Pro Tip: If you’re thinking of purchasing frozen fish, make sure it’s been vacuum sealed or vacuum packed. Additionally, freezer burn or crystallization often indicates the fish has been frozen, thawed, and then re-frozen, which definitely compromises its quality.

Various Fish and Seafood (Photo credit: ©Alexander Raths)

Vietnam Hook and Line Tuna FIP Meeting


Stephen Fisher,  Sea Delight’s Sustainability Director, attended a Vietnam Hook and Line Tuna Fishery Improvement Project (FIP) stakeholder’s meeting in late April. The meeting was held in Hanoi and hosted by the Vietnam Ministry of Agriculture and Rural Development – Department of Fisheries (MARD D-Fish) led by MARD D-Fish Director – Department of Science, Ms. Nguyen Thi Phuong Dzung.

Attendees at FIP Meeting

Meeting attendees included representatives of MARD D-Fish, major conservation NGO’s, International Tuna Importer and Distributor FIP Members, and Vietnam-based tuna Processors.

The topics of the meeting were the ongoing gaps and delays in some MSC Performance Indicators in the FIP work plan, and ways to resolve some of the issues causing these gaps and delays. In a prepared statement, the collective FIP Representatives called on MARD D-Fish to:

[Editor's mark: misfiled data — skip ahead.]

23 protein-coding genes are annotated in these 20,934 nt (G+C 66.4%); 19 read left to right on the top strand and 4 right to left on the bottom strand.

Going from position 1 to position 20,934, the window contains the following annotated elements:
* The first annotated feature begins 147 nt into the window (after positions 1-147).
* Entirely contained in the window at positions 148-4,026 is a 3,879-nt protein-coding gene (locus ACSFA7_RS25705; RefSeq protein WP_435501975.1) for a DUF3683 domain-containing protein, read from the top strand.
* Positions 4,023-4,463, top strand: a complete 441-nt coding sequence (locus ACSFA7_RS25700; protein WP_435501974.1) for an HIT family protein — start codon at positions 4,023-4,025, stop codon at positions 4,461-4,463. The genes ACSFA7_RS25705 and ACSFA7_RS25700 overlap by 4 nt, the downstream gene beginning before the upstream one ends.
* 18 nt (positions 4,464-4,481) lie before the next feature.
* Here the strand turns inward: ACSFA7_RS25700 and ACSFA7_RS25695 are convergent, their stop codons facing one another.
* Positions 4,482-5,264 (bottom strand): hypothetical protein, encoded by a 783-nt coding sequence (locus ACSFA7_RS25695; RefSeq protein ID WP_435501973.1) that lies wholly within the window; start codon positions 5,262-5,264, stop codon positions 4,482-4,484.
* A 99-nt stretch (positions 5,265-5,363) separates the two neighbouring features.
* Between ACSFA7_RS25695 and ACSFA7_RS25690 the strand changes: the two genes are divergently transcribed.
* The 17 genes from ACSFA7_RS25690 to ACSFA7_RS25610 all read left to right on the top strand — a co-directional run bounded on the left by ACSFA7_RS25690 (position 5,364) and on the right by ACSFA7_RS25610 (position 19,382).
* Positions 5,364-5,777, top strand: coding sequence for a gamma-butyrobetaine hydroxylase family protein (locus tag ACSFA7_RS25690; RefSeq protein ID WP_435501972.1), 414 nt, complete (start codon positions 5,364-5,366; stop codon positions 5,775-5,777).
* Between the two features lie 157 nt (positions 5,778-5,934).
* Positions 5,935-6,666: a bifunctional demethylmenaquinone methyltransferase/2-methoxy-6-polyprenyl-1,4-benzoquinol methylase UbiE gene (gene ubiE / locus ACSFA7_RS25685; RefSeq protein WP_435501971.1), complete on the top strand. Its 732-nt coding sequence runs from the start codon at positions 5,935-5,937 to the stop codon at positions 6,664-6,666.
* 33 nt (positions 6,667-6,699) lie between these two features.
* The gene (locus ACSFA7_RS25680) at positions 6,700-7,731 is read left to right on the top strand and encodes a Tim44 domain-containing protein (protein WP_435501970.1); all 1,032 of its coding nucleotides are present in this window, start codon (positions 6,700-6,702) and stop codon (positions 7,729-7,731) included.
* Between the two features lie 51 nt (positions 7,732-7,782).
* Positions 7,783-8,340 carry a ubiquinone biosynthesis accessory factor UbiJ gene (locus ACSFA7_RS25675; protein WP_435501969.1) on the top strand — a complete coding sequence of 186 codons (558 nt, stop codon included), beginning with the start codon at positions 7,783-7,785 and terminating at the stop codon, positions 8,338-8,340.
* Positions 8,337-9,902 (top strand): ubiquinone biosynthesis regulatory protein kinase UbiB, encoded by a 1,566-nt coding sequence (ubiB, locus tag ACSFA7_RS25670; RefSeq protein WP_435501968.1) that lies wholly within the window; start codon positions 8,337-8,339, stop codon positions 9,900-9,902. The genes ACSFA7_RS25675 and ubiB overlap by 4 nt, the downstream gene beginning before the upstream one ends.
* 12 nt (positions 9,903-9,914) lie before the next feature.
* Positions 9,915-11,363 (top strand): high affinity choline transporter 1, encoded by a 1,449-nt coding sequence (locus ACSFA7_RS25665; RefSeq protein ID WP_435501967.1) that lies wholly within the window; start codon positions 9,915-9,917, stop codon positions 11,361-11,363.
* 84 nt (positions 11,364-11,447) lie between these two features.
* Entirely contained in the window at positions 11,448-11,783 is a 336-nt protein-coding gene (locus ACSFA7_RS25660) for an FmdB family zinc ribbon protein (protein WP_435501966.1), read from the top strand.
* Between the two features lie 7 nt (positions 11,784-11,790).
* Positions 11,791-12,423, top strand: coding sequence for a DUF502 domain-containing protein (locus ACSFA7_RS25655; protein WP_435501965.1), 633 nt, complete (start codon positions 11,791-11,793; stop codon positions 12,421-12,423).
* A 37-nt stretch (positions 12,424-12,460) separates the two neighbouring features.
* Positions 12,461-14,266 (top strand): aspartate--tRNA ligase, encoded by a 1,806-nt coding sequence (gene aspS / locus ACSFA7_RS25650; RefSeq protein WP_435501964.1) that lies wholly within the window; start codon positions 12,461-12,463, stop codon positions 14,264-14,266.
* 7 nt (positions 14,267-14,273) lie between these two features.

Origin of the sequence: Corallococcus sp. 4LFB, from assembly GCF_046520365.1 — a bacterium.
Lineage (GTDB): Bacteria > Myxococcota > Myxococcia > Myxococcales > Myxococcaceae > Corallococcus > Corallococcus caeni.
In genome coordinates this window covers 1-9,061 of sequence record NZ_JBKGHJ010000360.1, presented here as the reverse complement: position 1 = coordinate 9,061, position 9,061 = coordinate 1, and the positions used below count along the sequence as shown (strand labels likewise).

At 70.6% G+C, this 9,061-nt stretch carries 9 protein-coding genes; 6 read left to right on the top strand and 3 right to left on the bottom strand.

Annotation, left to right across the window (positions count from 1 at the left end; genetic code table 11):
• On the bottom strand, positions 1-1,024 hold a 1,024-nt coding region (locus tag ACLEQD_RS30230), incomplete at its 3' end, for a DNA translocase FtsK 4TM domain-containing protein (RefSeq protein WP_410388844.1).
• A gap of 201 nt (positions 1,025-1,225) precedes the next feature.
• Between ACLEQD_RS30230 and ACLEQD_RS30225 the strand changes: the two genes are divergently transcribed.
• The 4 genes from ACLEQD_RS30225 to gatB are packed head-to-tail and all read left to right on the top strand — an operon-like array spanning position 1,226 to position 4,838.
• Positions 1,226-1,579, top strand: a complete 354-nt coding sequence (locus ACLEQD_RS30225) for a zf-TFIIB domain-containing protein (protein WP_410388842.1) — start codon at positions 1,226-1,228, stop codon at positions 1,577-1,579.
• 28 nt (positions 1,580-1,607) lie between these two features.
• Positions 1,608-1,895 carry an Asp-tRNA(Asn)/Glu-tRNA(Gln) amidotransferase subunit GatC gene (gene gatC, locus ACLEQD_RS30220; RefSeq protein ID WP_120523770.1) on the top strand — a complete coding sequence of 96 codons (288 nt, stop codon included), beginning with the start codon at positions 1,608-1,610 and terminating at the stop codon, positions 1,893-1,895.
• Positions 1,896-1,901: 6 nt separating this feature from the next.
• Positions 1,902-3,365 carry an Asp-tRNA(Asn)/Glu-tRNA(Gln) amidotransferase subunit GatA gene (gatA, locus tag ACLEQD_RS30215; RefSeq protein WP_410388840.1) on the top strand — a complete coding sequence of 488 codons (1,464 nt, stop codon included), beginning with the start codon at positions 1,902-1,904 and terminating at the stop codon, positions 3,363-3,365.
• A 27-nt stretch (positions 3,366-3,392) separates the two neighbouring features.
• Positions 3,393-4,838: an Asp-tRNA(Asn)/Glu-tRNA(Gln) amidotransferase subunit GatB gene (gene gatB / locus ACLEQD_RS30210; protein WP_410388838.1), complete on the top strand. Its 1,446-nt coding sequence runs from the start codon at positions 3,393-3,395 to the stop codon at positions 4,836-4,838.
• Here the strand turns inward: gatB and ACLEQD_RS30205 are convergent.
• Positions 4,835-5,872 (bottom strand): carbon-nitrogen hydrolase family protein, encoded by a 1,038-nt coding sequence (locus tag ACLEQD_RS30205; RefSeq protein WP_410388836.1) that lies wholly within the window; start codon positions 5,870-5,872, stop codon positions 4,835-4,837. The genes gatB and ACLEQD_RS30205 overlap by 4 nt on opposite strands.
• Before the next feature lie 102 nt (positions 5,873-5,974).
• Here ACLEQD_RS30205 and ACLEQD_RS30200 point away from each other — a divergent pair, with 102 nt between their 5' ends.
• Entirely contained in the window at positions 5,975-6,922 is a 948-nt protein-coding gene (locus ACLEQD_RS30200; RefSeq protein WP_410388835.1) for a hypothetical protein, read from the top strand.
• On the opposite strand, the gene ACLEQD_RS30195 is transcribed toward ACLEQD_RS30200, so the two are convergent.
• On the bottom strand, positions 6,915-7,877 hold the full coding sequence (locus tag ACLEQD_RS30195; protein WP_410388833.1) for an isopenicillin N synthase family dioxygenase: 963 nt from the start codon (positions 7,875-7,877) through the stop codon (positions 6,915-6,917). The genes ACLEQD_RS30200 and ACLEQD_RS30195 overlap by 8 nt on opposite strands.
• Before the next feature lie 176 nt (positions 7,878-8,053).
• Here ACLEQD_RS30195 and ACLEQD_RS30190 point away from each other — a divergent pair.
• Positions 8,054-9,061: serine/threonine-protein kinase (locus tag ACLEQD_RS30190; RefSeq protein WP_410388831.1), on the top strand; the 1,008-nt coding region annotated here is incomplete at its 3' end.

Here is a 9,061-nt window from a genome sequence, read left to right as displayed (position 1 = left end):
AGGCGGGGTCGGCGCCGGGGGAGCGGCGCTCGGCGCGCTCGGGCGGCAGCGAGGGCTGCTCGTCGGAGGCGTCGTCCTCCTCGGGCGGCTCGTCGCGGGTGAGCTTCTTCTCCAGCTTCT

• Identify the Limit and Target Reference Points for tuna that are compatible with WCPFC measures and to determine Total Allowable Catch for yellowfin, bigeye and skipjack tuna.
  • Re-commit to an expanded National Observer Program that includes data collection, monitoring, and reporting on sharks and sea turtles.
  • Commit to implementation of the Vietnam Shark National Plan of Action.
  • Improve the bycatch mitigation strategy in Vietnam hook and line tuna fisheries.
  • Clearly apply the precautionary and ecosystem approach to tuna fisheries management.

Stephen Fisher stated Sea Delight’s firm support for the recommendations submitted. He reminded MARD D-fish to bear in mind that major seafood buyers in the US and EU now have online tools that are constantly monitoring FIPs and their progress, and that our customers expect real progress in the FIPs we source seafood from them.

Ms. Nguyen Thi Phuong Dzung and her team responded to all points raised by the FIP Representatives. MARD D-fish explained that some activities have taken more time than planned partly due to issues with funding, technical concerns, and completion of scientific work. They assured the assembly that Vietnam would release a comprehensive Tuna Management Plan, including Harvest Control Rules, Limit and Target Reference Points, Catch Limits and limits on the number of vessels operating in each province. This will be released in early 2019 and that the Vietnam hook and line tuna fishery would be the “pilot project” for improved fishery management in Vietnam.

They also announced Vietnam has completed a “Roadmap” for full membership in the Western and Central Pacific Fisheries Commission (WCPFC).

Stephen Fisher participating in FIP meeting